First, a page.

KODIAK — Even when enshrouded in fog, Kodiak inspired visiting Church of Christ pastor and teacher, Jerry Tallman, to take his easel, paints and sandpaper to capture local sights on canvas.
Tallman, who, with his wife, Connie, was in Kodiak during most of the month of June, said he prefers the “plein air” method of painting which is based on primary outdoor scenes rather than photographs.
His “canvas” is 600-grade sandpaper. He uses pastel, a crayon made of powdered pigments bound with gum or resin. “You can rub it with your finger and get any texture you want,” Tallman said. “It has the appearance of an oil painting when you’re finished.”
While on Kodiak Tallman painted scenes of houses, pets, people and natural settings. “You can’t help but be inspired when you’re here. The freshness of the air, the mountains, the water are absolutely beautiful.”
Tallman, a painter for 30 years, said a member of a non-denominational Bible study in Rochester, Michigan encouraged him to take an art class.
“I was toying around with that idea ever since I was a kid.” The method of painting with pastels and sandpaper pleased him because he loves to paint fast from life scenes.
Tallman does architectural type painting for a gallery on Mackinaw Island which is about 40 minutes from the Tallmans’ home in Petoskey, Mich.
The Tallmans were in Kodiak to teach biblical principles and evangelism to the Church of Christ congregation, which has been without a pastor for almost a year.
Tallman, an enthusiastic emissary for Jesus Christ, does not allow doctrinal differences to get in the way of fellowshipping and working with Christians in other denominations.
Before entering the ministry, Tallman was in the engineering business for 11 years, designing robotics for automobile companies. He got “tricked” into teaching a high school Bible class in a Church of Christ church.
“One of the leaders asked me to see how excited the teens were on a Wednesday night Bible class,” he recalled. When Tallman returned to observe the class a week later, the leader never showed up. “From that time on it was my Bible class and by the time I was 30, the teens convinced me that I had to be preaching and teaching.”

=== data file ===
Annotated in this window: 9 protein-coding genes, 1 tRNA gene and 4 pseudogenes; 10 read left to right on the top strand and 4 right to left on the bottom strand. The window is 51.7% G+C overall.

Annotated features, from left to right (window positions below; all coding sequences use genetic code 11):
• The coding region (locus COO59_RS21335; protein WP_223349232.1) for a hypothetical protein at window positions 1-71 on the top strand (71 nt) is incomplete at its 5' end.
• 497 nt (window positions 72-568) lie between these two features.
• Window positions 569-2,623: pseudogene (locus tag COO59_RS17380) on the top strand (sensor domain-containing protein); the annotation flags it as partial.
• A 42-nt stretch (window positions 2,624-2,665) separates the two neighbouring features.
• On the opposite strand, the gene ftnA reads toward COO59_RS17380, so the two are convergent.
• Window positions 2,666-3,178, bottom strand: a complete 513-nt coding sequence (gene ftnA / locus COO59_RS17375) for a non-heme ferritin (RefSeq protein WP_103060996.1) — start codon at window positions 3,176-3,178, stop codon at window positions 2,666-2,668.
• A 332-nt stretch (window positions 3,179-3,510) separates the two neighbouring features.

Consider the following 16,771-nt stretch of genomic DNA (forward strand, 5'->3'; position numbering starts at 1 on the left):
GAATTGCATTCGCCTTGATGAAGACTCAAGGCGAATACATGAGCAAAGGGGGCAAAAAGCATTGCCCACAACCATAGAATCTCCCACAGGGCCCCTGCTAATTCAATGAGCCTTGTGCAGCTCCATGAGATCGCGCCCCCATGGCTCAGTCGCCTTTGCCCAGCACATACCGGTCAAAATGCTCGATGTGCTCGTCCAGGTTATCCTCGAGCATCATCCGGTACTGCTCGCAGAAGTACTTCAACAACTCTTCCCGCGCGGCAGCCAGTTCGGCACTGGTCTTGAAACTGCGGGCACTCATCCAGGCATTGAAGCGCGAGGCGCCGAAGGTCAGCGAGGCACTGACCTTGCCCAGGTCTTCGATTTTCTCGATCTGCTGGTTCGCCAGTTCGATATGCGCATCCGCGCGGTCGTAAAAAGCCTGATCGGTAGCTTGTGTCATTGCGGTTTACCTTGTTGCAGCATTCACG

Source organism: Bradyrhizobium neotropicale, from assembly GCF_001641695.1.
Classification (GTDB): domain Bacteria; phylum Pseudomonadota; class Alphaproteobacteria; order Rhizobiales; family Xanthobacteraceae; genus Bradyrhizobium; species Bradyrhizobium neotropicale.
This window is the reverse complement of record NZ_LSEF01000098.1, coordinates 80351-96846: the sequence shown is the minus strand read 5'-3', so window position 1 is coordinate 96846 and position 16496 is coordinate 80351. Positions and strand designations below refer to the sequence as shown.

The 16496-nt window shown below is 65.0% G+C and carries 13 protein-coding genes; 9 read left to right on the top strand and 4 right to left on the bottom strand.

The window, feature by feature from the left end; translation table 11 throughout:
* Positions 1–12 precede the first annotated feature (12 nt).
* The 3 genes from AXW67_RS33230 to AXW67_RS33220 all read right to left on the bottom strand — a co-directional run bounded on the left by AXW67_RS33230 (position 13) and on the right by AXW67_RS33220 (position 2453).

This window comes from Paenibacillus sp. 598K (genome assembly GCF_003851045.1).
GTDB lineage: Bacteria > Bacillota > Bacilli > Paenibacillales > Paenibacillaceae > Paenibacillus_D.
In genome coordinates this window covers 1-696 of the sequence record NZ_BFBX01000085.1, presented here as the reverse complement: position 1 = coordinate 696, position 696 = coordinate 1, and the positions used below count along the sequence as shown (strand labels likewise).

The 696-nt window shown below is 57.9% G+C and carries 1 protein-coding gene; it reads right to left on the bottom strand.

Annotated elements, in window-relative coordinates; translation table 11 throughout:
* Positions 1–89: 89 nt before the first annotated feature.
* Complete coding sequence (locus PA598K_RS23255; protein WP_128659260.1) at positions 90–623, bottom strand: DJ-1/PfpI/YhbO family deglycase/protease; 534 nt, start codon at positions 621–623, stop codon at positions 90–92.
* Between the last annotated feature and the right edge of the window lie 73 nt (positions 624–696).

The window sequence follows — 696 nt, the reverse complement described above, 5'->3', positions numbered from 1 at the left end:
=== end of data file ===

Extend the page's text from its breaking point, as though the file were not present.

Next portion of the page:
Going into the ministry was a “mutual decision,” said Connie. “We decided together that he should do that.”
After attending the Sunset Bible School in Lubbock, Texas, Tallman served as pastor in two Michigan congregations at different times. He developed a simple method of leading Bible studies and evangelism which are explained in his book, His Eternal Plan: Becoming a New Testament Christian.
“The book brings many passages together of who God is, how we can know for sure there is a God, how we can be certain that the Bible is His word and know for sure that Jesus Christ is … the Son of God. Once (seekers) have an understanding, it’s time to talk about their relationship with Him.
“If you have conversations with people every day, you can bring up something of a spiritual nature to see if there is any interest. They’ll usually ask questions, or you can ask them” and direct them to the Bible.
Tallman found that sharing the Gospel with people one-on-one and helping them find answers to their questions in the Bible was even more exciting than preaching from a pulpit. “You get more response, more people coming to Christ, because you share the Good News with them and help them find answers to their questions.”
With a keen desire to help congregations around the country share their faith, Tallman left the parish ministry in order to “encourage other churches and help them be more evangelistic,” he said. “Most churches across America (regardless of denomination) are aging and growing smaller. They haven’t planned it being their responsibility to find another way of simply telling the Good News to another generation of people.”
Tallman also taught at a preacher/missionary training school and traveled to various countries around the world.
The Tallmans lived in a motor home for 10 years. “Two years ago it broke down so we bought a condo in Florida and a little apartment in an RV park in Michigan. We work out of both places, working with churches.
“It’s been fabulous, meeting wonderful people all over the country,” said Tallman, who is 74. “It’s been an absolutely fabulous adventure. When you become passionate about what Jesus has done for you, you can’t stop talking about it. You never get too old to talk.”
“He’s as passionate now as he was when he first became a Christian,” Connie said.
While in Kodiak, the Tallmans encouraged the Church of Christ members to get out and share the Good News about Jesus with more people, he said. “Every Christian’s privilege is to be God’s messenger and tell them about Jesus Christ and what he’s done for them.”
Richard Lantz, a layman at the Kodiak Church of Christ, said that being taught by the Tallmans made him and his fellow members realize “that we need to learn to be evangelists ourselves.”
“You don’t have to be afraid to tell people the Good News, especially when it is the best,” said Tallman. “God loves them and wants them to be with Him forever.”
The Tallmans and Lantz invited people to come to the church for Bible studies, teaching and evangelistic messages. The response, even by those who declined, was very good, said Tallman. “If they’re not interested, you leave as friends and continue to pray for them.”
The Tallmans plan to come back to Kodiak soon. Hopefully by this fall, said Lantz.
There is much to draw them back.
“This is such a friendly island,” Tallman said. “We found it to be delightful. It’s absolutely gorgeous and perfect for painting. I painted nine pictures while here.”
Connie was enchanted by “the beauty of place and the people. They were beautiful, kind, generous, happy people. I’ve never met a group of people … that are so friendly. I did not meet anybody who was unkind or mean, or selfish,” she said.